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Any Experiences with Camera's Built-in 85 Filter and Kodak 64T (outside)??


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#1 Turbe

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Posted 18 May 2006 - 02:35 PM

Hello,

I would like to hear results from anyone that has used the built-in 85 Filter in their camera (not a 85b attached to the lens) and Kodak's Ektachrome 64T Super-8 Film (Quality, cast, color etc..)...

I have a Nikon R10 and Nizo 6080.. just wondering if I should purchase an 85B filter.. My processor here in Seattle recommends a 85B while shooting outside with 64T...

Thanks in advance..

Shawn
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#2 Rachel Oliver

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Posted 18 May 2006 - 03:32 PM

Hello,

I would like to hear results from anyone that has used the built-in 85 Filter in their camera (not a 85b attached to the lens) and Kodak's Ektachrome 64T Super-8 Film (Quality, cast, color etc..)...

I have a Nikon R10 and Nizo 6080.. just wondering if I should purchase an 85B filter.. My processor here in Seattle recommends a 85B while shooting outside with 64T...

Thanks in advance..

Shawn


Hi;

Just got back my 1st two rolls, I shot the first 30 secs with only the in camera filter inplace, then I threw on a 1.5R warming filter (a VERY subtle orange) The difference was very clear, without it was a little cold and blue, with filter it was.... well warmer and richer, I will be using the warming filter in future for this stock. Must say after the dismal reports I thought this stock was actually not bad at all! Although it was the 1st rolls I'd shot with my Leicina Special so that could have something to do with it ;)

Olly
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#3 A.Oliver

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Posted 18 May 2006 - 03:43 PM

Hi, the best results i have obtained with 64t is with a beaulieu 7008 with angenieux 6-80 lens using an 85 filter............ Must point out the lens is on the warm side, so this probably slightly compensates for not using an 85b. I did expose one cartridge thru the zeiss ms8, results were on the blue side, stock needs an 85b or as Olly has mentioned a warming up filter.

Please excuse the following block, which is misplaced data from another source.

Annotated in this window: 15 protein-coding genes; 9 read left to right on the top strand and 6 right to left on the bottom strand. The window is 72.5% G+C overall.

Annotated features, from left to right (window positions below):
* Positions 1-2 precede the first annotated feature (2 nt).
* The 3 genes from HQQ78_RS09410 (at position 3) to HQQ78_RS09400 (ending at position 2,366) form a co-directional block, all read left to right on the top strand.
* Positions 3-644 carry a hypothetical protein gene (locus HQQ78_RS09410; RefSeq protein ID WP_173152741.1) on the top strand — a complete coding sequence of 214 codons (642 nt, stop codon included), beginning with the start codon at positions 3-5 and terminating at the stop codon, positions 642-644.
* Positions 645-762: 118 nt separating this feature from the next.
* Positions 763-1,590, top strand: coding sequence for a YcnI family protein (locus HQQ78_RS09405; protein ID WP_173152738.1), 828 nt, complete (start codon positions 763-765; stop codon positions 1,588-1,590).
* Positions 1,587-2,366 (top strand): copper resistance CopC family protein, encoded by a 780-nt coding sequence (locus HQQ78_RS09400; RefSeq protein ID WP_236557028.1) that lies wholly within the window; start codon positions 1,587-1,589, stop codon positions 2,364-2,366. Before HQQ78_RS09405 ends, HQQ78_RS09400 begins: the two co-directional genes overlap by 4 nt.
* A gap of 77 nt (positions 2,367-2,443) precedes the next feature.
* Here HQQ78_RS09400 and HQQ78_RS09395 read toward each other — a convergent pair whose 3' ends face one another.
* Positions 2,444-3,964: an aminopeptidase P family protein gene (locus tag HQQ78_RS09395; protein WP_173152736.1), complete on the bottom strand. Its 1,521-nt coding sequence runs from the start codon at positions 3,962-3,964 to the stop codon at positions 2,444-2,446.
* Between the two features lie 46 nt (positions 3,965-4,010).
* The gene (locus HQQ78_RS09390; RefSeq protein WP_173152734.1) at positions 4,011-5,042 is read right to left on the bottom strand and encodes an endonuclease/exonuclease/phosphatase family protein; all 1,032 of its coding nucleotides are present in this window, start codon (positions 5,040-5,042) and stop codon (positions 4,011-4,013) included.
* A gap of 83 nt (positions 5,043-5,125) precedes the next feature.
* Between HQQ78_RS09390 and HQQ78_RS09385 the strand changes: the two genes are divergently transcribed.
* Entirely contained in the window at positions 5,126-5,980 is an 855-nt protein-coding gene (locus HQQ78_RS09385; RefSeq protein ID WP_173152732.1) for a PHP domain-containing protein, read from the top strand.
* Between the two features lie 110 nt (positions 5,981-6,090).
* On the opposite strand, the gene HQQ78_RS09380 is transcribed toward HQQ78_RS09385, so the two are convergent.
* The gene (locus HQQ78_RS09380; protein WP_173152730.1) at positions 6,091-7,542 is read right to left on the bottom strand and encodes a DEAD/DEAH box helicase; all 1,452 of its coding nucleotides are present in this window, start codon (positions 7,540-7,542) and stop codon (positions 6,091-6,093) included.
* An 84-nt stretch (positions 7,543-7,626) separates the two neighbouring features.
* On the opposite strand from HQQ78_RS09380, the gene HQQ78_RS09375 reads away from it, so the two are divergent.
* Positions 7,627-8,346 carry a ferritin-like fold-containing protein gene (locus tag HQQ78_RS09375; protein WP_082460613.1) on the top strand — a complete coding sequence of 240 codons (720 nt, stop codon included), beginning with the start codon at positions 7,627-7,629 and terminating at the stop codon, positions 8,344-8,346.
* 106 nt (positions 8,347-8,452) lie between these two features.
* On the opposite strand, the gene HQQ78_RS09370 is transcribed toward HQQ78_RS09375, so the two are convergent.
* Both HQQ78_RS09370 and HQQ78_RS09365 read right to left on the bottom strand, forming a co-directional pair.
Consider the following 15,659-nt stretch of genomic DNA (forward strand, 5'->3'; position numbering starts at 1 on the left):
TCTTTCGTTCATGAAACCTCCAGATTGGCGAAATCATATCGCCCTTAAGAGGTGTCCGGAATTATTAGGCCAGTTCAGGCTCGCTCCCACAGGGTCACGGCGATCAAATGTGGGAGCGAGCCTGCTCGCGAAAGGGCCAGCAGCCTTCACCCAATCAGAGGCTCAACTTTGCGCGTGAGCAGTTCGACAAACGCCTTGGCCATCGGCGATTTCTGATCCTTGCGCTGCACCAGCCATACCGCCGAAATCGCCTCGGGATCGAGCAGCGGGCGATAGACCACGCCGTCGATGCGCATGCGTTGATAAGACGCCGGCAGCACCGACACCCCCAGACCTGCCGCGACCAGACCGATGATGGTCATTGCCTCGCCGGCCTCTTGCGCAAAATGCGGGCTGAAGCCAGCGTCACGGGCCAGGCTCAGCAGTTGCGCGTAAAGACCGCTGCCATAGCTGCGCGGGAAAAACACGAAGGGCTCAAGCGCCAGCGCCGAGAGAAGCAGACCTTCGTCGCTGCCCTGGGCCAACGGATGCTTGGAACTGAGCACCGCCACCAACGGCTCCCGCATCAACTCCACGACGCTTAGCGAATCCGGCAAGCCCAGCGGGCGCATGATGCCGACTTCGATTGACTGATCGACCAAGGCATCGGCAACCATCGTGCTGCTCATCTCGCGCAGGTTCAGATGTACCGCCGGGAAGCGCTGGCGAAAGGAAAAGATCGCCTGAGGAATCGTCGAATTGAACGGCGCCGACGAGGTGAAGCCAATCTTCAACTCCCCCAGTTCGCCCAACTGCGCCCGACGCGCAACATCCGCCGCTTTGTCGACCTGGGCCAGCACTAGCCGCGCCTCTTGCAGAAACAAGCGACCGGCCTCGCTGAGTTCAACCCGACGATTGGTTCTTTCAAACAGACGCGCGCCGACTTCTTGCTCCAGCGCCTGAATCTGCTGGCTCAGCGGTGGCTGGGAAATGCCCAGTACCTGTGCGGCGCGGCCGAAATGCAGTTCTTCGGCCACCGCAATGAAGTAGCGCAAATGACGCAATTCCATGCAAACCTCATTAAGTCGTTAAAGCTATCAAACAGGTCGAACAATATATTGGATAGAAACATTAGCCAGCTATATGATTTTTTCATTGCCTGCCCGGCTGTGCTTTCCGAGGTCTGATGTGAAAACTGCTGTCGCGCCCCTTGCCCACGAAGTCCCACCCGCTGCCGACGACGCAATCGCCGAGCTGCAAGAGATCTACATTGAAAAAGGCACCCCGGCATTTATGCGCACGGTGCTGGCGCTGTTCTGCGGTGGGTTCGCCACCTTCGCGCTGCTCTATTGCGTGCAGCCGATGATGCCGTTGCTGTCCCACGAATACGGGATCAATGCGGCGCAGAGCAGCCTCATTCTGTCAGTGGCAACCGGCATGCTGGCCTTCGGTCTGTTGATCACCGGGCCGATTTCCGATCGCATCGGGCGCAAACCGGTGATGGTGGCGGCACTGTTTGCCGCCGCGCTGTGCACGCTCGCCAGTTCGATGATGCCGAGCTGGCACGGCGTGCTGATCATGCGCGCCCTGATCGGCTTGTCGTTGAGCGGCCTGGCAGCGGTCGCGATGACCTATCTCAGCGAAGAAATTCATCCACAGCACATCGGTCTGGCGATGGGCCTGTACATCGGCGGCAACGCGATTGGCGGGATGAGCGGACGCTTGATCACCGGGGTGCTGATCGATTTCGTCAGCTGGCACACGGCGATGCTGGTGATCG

Going off topic, noticed Wittner are releasing fuji 64t in the super 8 cartridge, i think this stock has less grain than kodaks 64t
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#4 David W Scott

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Posted 18 May 2006 - 03:54 PM

I shot most of my tests with 85B on the lens. On one shot of a colour chart, I shot with the 85B and then the internal 85. I can't see any difference between the two. BUT -- To date my E64T tests have been processed by a lab using VNF chemistry. (They will be switching to E6 once people stop giving them VNF to process.) The result is a blue cast on the whole roll, especially in the shadows. This may be evening out the detectable difference between 85B and 85.

I will be shooting one more test in the next month, to be processed E6. I will try the 85 vs 85B again.

Will you be projecting or transfering to video? I have seen the telecine of a whole roll of E64T (E6 processed) shot with just the internal 85. The 200 degree difference in colour temperature is very easy to correct, and the footage looked great. Of course, the 85 in different cameras could be different colout temps, especially after 30 years.

So, if I was being cautious, I would say use 85B for projection, 85 or 85B for telecine.

Dave

Edited by David W Scott, 18 May 2006 - 03:56 PM.

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#5 Canney

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Posted 18 May 2006 - 04:24 PM

I shoot outside with the built in 85 filter in my camera. The footage came out with normal colors and looked fine. Normals colors. My camera was also one of the last super model S8 cameras made by B&H so that also might have something to do with it. But I like the stock. I think people rag on it too much because they are POD at kodak for discontinuing Kodachrome and stuff.
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#6 Turbe

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Posted 18 May 2006 - 05:07 PM

Thanks for the feedback and many thanks for this forum.. :)
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#7 Victor Mejia

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Posted 18 May 2006 - 08:16 PM

I've shot 64T with my Nizo S800. The internal filters worked great. Footage came out perfect.
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#8 John Pytlak RIP

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Posted 18 May 2006 - 09:15 PM

I would caution that a camera that is 20 or 30 or even 40 years old may very well have had some fading of the internal filter, which could vary with the camera manufacturer, and the storage conditions of the camera. For critical use, use an external filter or run tests.
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#9 Turbe

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Posted 18 May 2006 - 09:38 PM

Well, I just purchased a Beaulieu 5008 S Multispeed to add to my collection, so I will be doing some testing with that as well as the others...
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